“First of all, I prefer talking about commitment rather than resolution,” explains François Delorme, a consultant and teacher at Université de Sherbrooke’s Department of Economics. He says that “sharing a commitment with those around you or even on social media makes it easier to stick to it.”
So, to a certain extent, the attention and encouragement of peers can have a healthy influence on behaviour: “The more public, visible and transparent it is, the more attainable. Since the brain tends to play tricks on us when it comes to resolutions, real change is more likely to happen through commitment.” Delorme also points out that putting certain mechanisms in place helps apply and stick to our so-called resolutions, drawing certain parallels with running: “You have to walk before you can run, over gradually greater distances.”
Set up the right mechanisms
The behavioural economist cites personal finance as an example: ”Activating automated payments into a dedicated account has proven to be truly effective for achieving savings goals.” The effort involved in manual operations can lead us to quickly give up this practice. Automatic payments can therefore give you a little “nudge” to reinforce your commitment to saving.
Reduce mental burdens
Many studies have shown that employees who automatically contribute to their organization’s RRSP will be more inclined to use this savings lever, especially if it’s activated by default and without the employee having to take any action. However, he notes that the effort required to contribute to an RRSP through personal initiative, rather than through an employer, significantly reduces the participation rate.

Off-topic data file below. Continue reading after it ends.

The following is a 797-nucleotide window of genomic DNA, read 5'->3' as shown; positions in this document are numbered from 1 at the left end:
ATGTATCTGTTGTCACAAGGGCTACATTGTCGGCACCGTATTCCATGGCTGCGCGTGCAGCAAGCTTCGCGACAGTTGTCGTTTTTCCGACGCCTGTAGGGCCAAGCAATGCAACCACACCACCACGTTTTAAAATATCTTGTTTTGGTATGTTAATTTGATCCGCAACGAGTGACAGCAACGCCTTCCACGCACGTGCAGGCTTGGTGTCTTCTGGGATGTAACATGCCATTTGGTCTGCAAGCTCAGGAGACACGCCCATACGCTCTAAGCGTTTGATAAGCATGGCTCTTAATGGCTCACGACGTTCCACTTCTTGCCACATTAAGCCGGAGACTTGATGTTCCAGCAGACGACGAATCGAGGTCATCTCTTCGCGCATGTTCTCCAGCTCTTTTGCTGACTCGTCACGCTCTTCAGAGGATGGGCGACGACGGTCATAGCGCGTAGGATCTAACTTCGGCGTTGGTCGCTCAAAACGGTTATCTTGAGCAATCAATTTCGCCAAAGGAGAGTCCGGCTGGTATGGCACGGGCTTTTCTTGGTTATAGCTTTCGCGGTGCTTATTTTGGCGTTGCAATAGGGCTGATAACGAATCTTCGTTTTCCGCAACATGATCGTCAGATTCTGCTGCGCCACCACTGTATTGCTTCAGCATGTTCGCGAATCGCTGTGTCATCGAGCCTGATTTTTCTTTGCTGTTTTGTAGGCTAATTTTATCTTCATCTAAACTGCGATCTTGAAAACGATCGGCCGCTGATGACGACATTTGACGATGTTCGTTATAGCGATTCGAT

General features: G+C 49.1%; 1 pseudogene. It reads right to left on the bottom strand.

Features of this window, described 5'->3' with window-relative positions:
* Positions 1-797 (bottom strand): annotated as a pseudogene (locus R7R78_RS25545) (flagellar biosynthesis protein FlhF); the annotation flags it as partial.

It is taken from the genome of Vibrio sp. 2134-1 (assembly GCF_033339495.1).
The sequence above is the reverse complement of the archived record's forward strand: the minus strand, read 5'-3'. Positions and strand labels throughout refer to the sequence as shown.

Turning resolutions into commitments, along with a few “nudges,” can therefore tangibly increase our ability to keep them.
“It’s about getting around the mental burden of having to do things ourselves”
From optimism to realism
The specialist cautions that overestimating your ability to save can sometimes turn into discouragement and disengagement, to the point where resolutions become a cause of anxiety. That’s true at the gym, just like with your savings.
“If a person decides to devote too much of their income to savings and fails to maintain this goal, they may eventually feel the negative impact of this excessive optimism. If you overestimate your ability to reach your goal, you’ll end up discouraged and giving up on your financial resolution.” It’s therefore better to be realistic.
From a resolution to a pleasurable habit
To counteract this sometimes over-optimism, François Delorme recommends setting a series of small, achievable goals that will foster the pleasure of gratification. For example, deciding to do three 15-minute exercise sessions per week is more realistic and achievable than setting three 1-hour sessions. “The easier it is from the get-go, the more the changes will become habits—sometimes even to the point that those habits become a need you can’t live without!” he illustrates by referring again to running.
Objectives: Where to start?
“Starting by automating a very small amount of savings each week is an achievable goal for most people,” says Delorme. “After a while, savers realize the potential of increasing this amount gradually over months and years.”
Like a coach or trainer, the support of a financial advisor also makes a significant difference: “The role of advisors is evolving, and clients are better off trusting their ability to find profitable solutions and recommendations.”
In the long run, these resolutions, turned into commitments and then into habits, are good for the mind, heart and wallet. Our so-called resolutions then become rewarding and soothing, free of stress and any external pressure. Happy commitment!